M10 Tank Destroyer Restoration Project
THE RE-BUILD IS FINISHED
ARMAMENT: 76 MM
WEIGHT 28.6 Tons
LENGTH 19ft 7in (With Gun)
HEIGHT 8ft 2in
POWER PLANT 2 GM S6-71 DIESELS
SPEED 30 MPH
RANGE 200 Miles
M10 BREAK DOWN
|Bob Bruggeman holding down the gun tube so the gun can be removed from the turret.||With the gun removed it will be a tough job to remove it from the mantelet.||Removing the mantelet from the gun tube took a lot of heat and pounding.|
|With the gun removed, now it is time to lift off the turret.||Robert lifting off the turret using a large fork lift.||The hull is ready to pull into the shop to be stripped of running gear.|
|The turret is removed and now ready for sand blasting. You can see the M10 tracks in the back ground.||Another view of the turret , the pins mount the mantelet which mounts the 3 inch gun.||
Looking down the left side with first two sets of road wheels removed.
|View of right side, engines and drive will be removed so the hull can be sand blasted.||Top view showing turret ring and gear teeth that are used to rotate the turret.||
Seats, steering levers, engine controls have been removed. The transmission and final drive need to removed.
|The twin GM S6-71 Diesels will be removed.||John Billeter and Marc Sehring removing a set of road wheels.||
The road wheels are loaded by a set of vertical volute springs that allow the road wheels movement.
|Robert Toles and John Billeter taking apart a road wheel set. Care must be exercised as the springs decompress parts can be hurled with force.||The springs removed from road wheel sets. After 60 years of being compressed they were still very strong.||Track drive sprocket removed from the final drive.|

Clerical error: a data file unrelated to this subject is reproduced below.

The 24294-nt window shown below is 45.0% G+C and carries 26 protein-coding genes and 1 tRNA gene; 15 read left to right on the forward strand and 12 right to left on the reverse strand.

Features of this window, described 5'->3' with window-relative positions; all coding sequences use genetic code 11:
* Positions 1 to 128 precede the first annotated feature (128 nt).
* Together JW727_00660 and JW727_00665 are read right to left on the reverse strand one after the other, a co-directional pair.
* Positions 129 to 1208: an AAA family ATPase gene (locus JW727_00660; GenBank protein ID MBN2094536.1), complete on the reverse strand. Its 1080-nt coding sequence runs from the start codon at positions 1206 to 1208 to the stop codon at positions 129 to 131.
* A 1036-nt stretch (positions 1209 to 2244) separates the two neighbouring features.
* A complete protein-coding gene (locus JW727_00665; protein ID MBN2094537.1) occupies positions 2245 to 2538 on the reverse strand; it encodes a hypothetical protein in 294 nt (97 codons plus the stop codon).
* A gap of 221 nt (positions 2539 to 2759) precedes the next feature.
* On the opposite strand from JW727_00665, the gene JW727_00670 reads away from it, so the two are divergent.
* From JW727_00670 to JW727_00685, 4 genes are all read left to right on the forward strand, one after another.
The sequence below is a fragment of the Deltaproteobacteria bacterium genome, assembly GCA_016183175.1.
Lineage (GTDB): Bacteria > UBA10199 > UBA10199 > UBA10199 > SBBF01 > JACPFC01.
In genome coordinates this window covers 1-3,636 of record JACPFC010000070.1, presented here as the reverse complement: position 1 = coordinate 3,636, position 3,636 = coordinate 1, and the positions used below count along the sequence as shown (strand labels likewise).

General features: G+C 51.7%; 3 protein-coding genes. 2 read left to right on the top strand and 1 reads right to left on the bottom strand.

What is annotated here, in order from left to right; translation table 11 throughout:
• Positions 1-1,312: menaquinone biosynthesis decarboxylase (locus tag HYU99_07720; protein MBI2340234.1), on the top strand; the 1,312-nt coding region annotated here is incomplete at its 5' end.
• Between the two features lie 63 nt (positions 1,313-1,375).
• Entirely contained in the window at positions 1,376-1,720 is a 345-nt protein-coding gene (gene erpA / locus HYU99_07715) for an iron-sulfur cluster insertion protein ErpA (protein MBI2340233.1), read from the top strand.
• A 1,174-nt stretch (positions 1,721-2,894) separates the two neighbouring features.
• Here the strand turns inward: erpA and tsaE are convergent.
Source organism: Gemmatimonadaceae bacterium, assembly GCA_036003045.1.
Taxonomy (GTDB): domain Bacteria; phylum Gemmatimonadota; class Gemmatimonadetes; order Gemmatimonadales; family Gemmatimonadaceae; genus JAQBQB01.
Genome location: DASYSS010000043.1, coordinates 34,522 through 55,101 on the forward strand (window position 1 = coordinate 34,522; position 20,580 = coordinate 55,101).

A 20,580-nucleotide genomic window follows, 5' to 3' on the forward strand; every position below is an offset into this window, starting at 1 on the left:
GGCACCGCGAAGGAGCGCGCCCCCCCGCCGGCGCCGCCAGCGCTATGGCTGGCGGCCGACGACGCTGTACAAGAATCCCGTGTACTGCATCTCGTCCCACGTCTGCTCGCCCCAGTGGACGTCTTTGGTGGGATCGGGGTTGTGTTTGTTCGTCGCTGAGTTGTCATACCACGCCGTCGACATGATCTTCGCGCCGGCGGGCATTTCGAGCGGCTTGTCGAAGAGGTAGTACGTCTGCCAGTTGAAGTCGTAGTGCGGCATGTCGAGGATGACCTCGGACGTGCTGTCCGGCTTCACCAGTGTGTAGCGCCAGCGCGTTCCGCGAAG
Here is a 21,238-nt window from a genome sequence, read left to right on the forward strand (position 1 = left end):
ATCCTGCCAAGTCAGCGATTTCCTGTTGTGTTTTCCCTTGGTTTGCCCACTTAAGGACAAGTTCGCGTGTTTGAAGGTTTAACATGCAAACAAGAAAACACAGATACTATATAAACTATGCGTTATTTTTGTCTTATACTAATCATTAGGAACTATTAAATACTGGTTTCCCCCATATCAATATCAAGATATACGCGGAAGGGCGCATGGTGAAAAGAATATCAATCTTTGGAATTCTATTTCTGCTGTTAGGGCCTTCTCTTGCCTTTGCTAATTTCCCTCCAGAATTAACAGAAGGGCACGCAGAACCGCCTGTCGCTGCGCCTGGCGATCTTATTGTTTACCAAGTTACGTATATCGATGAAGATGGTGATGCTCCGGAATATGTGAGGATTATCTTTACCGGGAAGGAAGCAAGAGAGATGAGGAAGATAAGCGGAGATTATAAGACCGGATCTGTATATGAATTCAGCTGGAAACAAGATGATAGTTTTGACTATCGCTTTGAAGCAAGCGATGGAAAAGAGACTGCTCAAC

|Removing the hubs from the final drive proved to be a tough job. After heating and pounding they finally gave in.||The final drive gear cluster now off lets us see the final drive train. About 30 gallons of oil had to be drained off.||A view of the track brake on the final drive.|
|The track brake. As the brake is applied power is transferred to the other track through the differential gear train causing the tank to turn.||Looking in the final drive cavity, notice the differential gears.||Final drive hubs and reduction gear assembly ready to be cleaned and serviced.|
|Robert connecting a chain hoist to remove the transmission.||John prying off the bow which had almost fused to the hull.||With the bow removed the transmission can now be removed.|
As the restoration progresses we will add more pictures.
|Looking at the rear of the bow with the differential exposed. Bearings will now be tested and replaced if needed.|